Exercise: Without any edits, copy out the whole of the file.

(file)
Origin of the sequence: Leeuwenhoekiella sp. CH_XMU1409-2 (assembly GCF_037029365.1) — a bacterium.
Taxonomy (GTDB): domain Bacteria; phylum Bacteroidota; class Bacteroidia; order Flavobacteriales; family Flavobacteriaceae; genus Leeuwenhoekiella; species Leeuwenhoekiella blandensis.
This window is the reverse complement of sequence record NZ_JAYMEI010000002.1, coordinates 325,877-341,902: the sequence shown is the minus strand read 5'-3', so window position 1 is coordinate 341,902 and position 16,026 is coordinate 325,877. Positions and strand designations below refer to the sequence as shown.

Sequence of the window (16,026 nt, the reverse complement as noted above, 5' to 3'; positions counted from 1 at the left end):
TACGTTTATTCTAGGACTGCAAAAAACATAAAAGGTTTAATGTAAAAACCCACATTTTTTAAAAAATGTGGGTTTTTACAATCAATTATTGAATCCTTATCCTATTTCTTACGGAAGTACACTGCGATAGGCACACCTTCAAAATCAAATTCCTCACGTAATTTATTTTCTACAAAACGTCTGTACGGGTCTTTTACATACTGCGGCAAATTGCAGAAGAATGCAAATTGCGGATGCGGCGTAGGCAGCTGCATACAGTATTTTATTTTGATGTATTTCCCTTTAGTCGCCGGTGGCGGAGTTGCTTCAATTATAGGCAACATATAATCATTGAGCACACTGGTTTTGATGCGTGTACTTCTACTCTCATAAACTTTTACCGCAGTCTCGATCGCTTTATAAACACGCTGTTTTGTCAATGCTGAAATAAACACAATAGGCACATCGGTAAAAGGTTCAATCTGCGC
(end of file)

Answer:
Origin of the sequence: Leeuwenhoekiella sp. CH_XMU1409-2 (assembly GCF_037029365.1) — a bacterium.
Taxonomy (GTDB): domain Bacteria; phylum Bacteroidota; class Bacteroidia; order Flavobacteriales; family Flavobacteriaceae; genus Leeuwenhoekiella; species Leeuwenhoekiella blandensis.
This window is the reverse complement of sequence record NZ_JAYMEI010000002.1, coordinates 325,877-341,902: the sequence shown is the minus strand read 5'-3', so window position 1 is coordinate 341,902 and position 16,026 is coordinate 325,877. Positions and strand designations below refer to the sequence as shown.

Sequence of the window (16,026 nt, the reverse complement as noted above, 5' to 3'; positions counted from 1 at the left end):
TACGTTTATTCTAGGACTGCAAAAAACATAAAAGGTTTAATGTAAAAACCCACATTTTTTAAAAAATGTGGGTTTTTACAATCAATTATTGAATCCTTATCCTATTTCTTACGGAAGTACACTGCGATAGGCACACCTTCAAAATCAAATTCCTCACGTAATTTATTTTCTACAAAACGTCTGTACGGGTCTTTTACATACTGCGGCAAATTGCAGAAGAATGCAAATTGCGGATGCGGCGTAGGCAGCTGCATACAGTATTTTATTTTGATGTATTTCCCTTTAGTCGCCGGTGGCGGAGTTGCTTCAATTATAGGCAACATATAATCATTGAGCACACTGGTTTTGATGCGTGTACTTCTACTCTCATAAACTTTTACCGCAGTCTCGATCGCTTTATAAACACGCTGTTTTGTCAATGCTGAAATAAACACAATAGGCACATCGGTAAAAGGTTCAATCTGCGC